Getting to Know Students and their Tech Interests

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(img: Raspberry Pi + Lego computer, Flickr: pikesley)

In “The Computer in School: Tutor, Tool, Tutee,” Robert Taylor viewed the computer as serving three potential roles for students: 1) a tutor, delivering instruction to students, 2) a tool, which students would use to achieve learning, and 3) a tutee, which students would instruct through programming and design activities and thus themselves implicitly “shift the focus of education in the classroom from end product to process, from acquiring facts to manipulating and understanding them.” My observation is that most of our current ed tech field focuses exclusively on the first of these roles– viewing computing as a tutor (online/blended instruction, adaptive testing, flipped class, Khan Academy, etc).

Part of the underlying philosophy of a 1:1 program is a desire to expand the use of the computer as a tool, since each student then has a computer as part of their school toolkit. This is especially true in a program such as ours where students own and administer the device, since the students can now customize and develop the tool to best fit their own needs, uses and interests (Do I remember right that in Star Wars, you had to build your own lightsaber before you could become a Jedi?). Our work embedding computer science into math and science classes, as well as our robotics and physical computing projects through our maker space, are explorations into the tutee role of computers, and using the programming as an oblique strategy towards non-computing curricular goals.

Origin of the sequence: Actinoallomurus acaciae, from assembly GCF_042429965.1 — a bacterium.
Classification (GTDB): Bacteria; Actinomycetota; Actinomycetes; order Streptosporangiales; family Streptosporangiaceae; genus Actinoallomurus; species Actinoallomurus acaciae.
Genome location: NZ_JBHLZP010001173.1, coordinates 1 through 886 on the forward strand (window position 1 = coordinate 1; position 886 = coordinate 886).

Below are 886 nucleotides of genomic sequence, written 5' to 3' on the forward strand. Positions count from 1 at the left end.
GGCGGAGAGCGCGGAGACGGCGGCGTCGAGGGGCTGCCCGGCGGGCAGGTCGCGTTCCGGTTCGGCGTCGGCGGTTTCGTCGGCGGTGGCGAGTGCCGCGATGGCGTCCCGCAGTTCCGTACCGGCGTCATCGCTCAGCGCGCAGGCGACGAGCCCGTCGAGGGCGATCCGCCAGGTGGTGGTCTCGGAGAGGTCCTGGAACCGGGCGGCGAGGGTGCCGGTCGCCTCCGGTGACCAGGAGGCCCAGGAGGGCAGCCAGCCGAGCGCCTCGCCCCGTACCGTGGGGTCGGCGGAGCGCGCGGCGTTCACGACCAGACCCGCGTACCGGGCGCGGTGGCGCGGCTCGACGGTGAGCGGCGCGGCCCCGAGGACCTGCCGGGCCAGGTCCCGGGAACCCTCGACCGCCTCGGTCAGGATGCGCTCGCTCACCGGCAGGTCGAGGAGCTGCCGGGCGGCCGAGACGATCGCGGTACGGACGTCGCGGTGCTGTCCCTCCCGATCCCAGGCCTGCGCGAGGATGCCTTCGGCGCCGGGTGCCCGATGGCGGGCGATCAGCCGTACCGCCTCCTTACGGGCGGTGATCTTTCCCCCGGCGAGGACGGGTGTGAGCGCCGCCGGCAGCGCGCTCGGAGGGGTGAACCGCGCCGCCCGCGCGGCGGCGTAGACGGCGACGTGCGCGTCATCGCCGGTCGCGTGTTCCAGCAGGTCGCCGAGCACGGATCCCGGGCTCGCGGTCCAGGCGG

In my own Digital Media class this year, I am challenging myself to create as many tool and tutee opportunities for students as possible, so that they may understand and master a concept that I consider to be crucial to modern responsible technology usage: computers are not meant to be accepted “as is” and used off-the-shelf. Modern technology usage must involve the skills and confidence to modify and customize a piece of technology to fit each person individually. While it is quite dated now, I highly recommend reading Neal Stephenson’s “In the Beginning… Was the Command Line,” available as a free download from the author’s website for more on this concept.

Over at A Recursive Process, Dan Anderson shared an activity called “My Favorite” with his math students. The concept is to pick a favorite math topic from anything, and share it with the class. I love this idea, and am modifying it for my first day of class.


My Favorite

(Inspired by Dan Anderson, on his blog A Recursive Process)

You are going to present your favorite use of technology for two minutes to the class. This does not have be a school use, or even related to your iPad.

  • What is one thing you’ve done with technology that really “blew your hair back” the first time you did it or saw it?
  • What do you wish you could learn more about how to do with technology?
  • What is something you want your friends to know about or know how to do?

You’ll only have two minutes, which isn’t very long, so you’ll have to think about how you want to present this.

  • Can you demonstrate the whole thing in two minutes?
  • Can you show a “before and after?”
  • Would it be helpful for your audience to see slides, or a video? Explain Everything? A demonstration?
  • If you’re showing a YouTube video from someone else, what do you want to tell us about it?
  • Is there a way that the audience can participate or make it hands-on?

You have a little under 30 minutes to produce your presentation. Before you start, ask yourself: “What can I realistically get done in 30 minutes?”

After you’re done, think about what you did and saw today. Post some comments in your Reflective Journal (go back to the home page for the course) about your experience in class today.

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